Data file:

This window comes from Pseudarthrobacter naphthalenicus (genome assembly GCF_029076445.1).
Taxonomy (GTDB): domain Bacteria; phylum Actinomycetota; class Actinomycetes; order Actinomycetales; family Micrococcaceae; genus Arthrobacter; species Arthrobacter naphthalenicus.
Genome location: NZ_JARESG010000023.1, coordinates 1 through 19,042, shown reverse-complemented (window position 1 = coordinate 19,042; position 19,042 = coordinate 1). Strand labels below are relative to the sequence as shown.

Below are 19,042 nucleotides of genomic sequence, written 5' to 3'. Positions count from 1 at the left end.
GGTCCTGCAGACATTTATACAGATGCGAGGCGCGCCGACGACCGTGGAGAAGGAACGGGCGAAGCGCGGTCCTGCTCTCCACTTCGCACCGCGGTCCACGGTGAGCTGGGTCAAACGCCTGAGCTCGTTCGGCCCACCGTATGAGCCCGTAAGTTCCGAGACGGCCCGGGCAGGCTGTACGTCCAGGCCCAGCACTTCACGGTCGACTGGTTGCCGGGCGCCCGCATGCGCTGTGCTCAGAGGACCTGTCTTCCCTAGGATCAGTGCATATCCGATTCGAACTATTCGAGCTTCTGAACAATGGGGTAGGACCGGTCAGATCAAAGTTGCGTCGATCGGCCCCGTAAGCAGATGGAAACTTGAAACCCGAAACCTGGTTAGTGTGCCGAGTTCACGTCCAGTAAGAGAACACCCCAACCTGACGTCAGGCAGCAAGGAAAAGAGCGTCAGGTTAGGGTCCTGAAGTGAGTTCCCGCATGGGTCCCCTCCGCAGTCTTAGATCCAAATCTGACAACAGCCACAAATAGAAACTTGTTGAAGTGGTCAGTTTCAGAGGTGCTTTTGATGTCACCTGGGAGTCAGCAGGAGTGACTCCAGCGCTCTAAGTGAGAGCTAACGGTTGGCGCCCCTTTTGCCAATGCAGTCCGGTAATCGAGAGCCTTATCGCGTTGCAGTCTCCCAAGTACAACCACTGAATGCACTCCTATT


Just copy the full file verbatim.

This window comes from Pseudarthrobacter naphthalenicus (genome assembly GCF_029076445.1).
Taxonomy (GTDB): domain Bacteria; phylum Actinomycetota; class Actinomycetes; order Actinomycetales; family Micrococcaceae; genus Arthrobacter; species Arthrobacter naphthalenicus.
Genome location: NZ_JARESG010000023.1, coordinates 1 through 19,042, shown reverse-complemented (window position 1 = coordinate 19,042; position 19,042 = coordinate 1). Strand labels below are relative to the sequence as shown.

Below are 19,042 nucleotides of genomic sequence, written 5' to 3'. Positions count from 1 at the left end.
GGTCCTGCAGACATTTATACAGATGCGAGGCGCGCCGACGACCGTGGAGAAGGAACGGGCGAAGCGCGGTCCTGCTCTCCACTTCGCACCGCGGTCCACGGTGAGCTGGGTCAAACGCCTGAGCTCGTTCGGCCCACCGTATGAGCCCGTAAGTTCCGAGACGGCCCGGGCAGGCTGTACGTCCAGGCCCAGCACTTCACGGTCGACTGGTTGCCGGGCGCCCGCATGCGCTGTGCTCAGAGGACCTGTCTTCCCTAGGATCAGTGCATATCCGATTCGAACTATTCGAGCTTCTGAACAATGGGGTAGGACCGGTCAGATCAAAGTTGCGTCGATCGGCCCCGTAAGCAGATGGAAACTTGAAACCCGAAACCTGGTTAGTGTGCCGAGTTCACGTCCAGTAAGAGAACACCCCAACCTGACGTCAGGCAGCAAGGAAAAGAGCGTCAGGTTAGGGTCCTGAAGTGAGTTCCCGCATGGGTCCCCTCCGCAGTCTTAGATCCAAATCTGACAACAGCCACAAATAGAAACTTGTTGAAGTGGTCAGTTTCAGAGGTGCTTTTGATGTCACCTGGGAGTCAGCAGGAGTGACTCCAGCGCTCTAAGTGAGAGCTAACGGTTGGCGCCCCTTTTGCCAATGCAGTCCGGTAATCGAGAGCCTTATCGCGTTGCAGTCTCCCAAGTACAACCACTGAATGCACTCCTATT